Grand Dominion Calls it a Day

In the summer of 1982, Mike Cox, a banjo player from England living in Canada, met with the manager of Vancouver’s thriving, six-nights-a-week Hot Jazz Club and suggested the formation of a band made up of musicians of Mike’s choosing. A date in mid-July was set for the first performance.

The musicians selected by Cox were Jim Armstrong (trombone) and Gerry Green (clarinet) from Vancouver’s Phoenix Jazzers, both British-born Canadians. The American members consisted of Bob Pelland (piano), leader of the Rainier Jazz Band; Bob Jackson (trumpet) and Mike Duffy (string bass) from the Excelsior Jazz Band; and Stephen Joseph (drums) from the Uptown Lowdown Jazz Band, all Seattle, Washington-based bands.

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Referring to the group as “The Chosen Seven,” Mike named the ensemble the Grand Dominion Jazz Band after a pub on the banks of the Grand Union canal in England where he used to play. The band logo consisted of Britain’s Union Jack superimposed on the Stars and Stripes, signifying the international mix of the band personnel.

The Hot Jazz Club gig was a huge success, especially since all the musicians shared the same musical philosophy and objectives and were possessed with the innate ability to come together when it counted. A decision was made that first night to keep the band going whenever possible, given the musicians commitments to other bands, and the roughly 110 miles separating Vancouver and Seattle.

Initially the band’s engagements were limited to those two cities. But November 1986 saw the band’s first festival appearance at the San Diego Thanksgiving Jazz Festival. Two years later brought its first invitation to the Sacramento Jubilee over Memorial Day Weekend, a string that would continue for the next 20 years. That same year, the band went overseas for the first of three tours that included festivals in Edinburgh, Scotland; Marciac, France; and Brecon, Wales.

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Bob Pelland called those foreign festivals “special,” along with performances at the Royal Festival Hall and the 100 Club in London. The band also took to the seas with Jazz Sea Cruises that encompassed 20 years.

The first change in the band personnel occurred in 1991 when Mike McCombe replaced Stephen Joseph on drums, Mike had emigrated to California from Merseyside, England, where he had played for many years with the Merseyside Jazz Band and also with Ken Colyer for a period of time.

The Grand Dominion Jazz Band (courtesy www.gdjb.com)

In 1995, Mike Cox retired from teaching and moved back to his native Britain and was replaced by Jim Marsh, and Bob Pelland assumed the role of band leader. In 2000, Bob Jackson announced his retirement from the band for health reasons. For the rest of the year, Leon Oakley, Ev Farey, Tony Pringle, and Duke Heitger filled in temporarily on trumpet. The decision was finally made for Jim Armstrong to switch to trumpet, and for Jim Klippert to take over on trombone. A year later, Mike Fay replaced Mike Duffy on bass.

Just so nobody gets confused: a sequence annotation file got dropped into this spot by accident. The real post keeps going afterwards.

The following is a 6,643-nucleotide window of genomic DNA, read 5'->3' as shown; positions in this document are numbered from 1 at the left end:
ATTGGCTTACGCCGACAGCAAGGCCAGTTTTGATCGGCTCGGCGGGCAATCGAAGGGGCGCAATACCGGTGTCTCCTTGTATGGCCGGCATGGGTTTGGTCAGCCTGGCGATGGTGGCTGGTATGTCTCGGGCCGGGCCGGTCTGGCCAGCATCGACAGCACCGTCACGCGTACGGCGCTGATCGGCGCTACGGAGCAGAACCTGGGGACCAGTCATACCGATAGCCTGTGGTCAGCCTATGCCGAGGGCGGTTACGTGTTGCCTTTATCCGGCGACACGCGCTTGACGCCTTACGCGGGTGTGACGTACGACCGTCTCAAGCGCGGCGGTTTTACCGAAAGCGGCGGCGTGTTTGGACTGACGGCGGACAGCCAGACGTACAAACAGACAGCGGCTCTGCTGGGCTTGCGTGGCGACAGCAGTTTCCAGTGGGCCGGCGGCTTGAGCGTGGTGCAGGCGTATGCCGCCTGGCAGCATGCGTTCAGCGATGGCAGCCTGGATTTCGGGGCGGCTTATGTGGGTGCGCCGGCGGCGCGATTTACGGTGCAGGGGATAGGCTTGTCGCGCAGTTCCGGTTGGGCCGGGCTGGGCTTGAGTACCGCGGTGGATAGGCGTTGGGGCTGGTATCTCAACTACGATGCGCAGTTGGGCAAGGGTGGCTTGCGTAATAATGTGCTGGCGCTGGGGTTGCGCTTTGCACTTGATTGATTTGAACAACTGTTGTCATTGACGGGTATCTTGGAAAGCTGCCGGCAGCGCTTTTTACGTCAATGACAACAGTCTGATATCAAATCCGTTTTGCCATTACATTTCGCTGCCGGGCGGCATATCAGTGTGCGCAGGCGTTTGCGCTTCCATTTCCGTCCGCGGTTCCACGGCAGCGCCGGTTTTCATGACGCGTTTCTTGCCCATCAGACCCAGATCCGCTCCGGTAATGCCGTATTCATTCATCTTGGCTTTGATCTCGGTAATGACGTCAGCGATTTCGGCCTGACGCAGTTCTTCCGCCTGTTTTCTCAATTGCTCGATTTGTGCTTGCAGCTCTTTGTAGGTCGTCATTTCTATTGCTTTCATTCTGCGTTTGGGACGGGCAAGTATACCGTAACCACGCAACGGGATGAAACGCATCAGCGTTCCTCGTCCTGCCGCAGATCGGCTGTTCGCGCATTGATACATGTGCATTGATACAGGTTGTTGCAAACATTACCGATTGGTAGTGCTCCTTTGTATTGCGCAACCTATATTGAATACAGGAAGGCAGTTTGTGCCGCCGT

When Mike McCombe retired in 2003, Jeff Hamilton of Magnolia Jazz Band and Banu Gibson’s band became the GDJB drummer. Bob Jackson would later regain his health and rejoined the band enabling Jim Armstrong to resume playing the trombone.

The late banjoist Jim Marsh recalled his “best personal” memory while with the band, remembering “Doc” Cheatham joining the band on-stage in Chattanooga in 1996. At the age of 91, Cheatham required a stool for support, but “his trumpet still rang true, and he sang ‘Sweethearts on Parade’ without hesitation. At one point, Bob Jackson was looking closely at the rusty and battered tin mute Doc was using. Doc handed it to him, saying ‘King Oliver gave me that mute.’ Bob quickly pulled back his hand back as though he had just been offered the crown jewels, which in a sense, I suppose he had.”

Marsh further wrote, “It was obvious from the start that here was a group of musicians who were devoted to the jazz music of the streets and dance halls of New Orleans and Chicago, playing it with a feeling that comes from the heart, while rarely straying from the collective improvisation that is a key ingredient to this music.”

The Grand Dominion Jazz Band last played as a whole unit at festivals in San Diego in 2019 and Fresno in 2020 before being shut down by the COVID-19 pandemic. This year, the invitation again went out to perform at the San Diego Thanksgiving Festival. As Bob Pelland reflected, “I can still play the piano, but I’m not sure I can handle eight to 10 sets over a four-day weekend.”

So with four of the members in their 80s and facing old age and health issues, the invitation was reluctantly declined, thus ending a 40-year run as one of the most popular classic jazz bands of the past 40 years.

Lew Shaw started writing about music as the publicist for the famous Berkshire Music Barn in the 1960s. He joined the West Coast Rag in 1989 and has been a guiding light to this paper through the two name changes since then as we grew to become The Syncopated Times.  47 of his profiles of today's top musicians are collected in Jazz Beat: Notes on Classic Jazz. Volume two, Jazz Beat Encore: More Notes on Classic Jazz contains 43 more! Lew taps his extensive network of connections and friends throughout the traditional jazz world to bring us his Jazz Jottings column every month.

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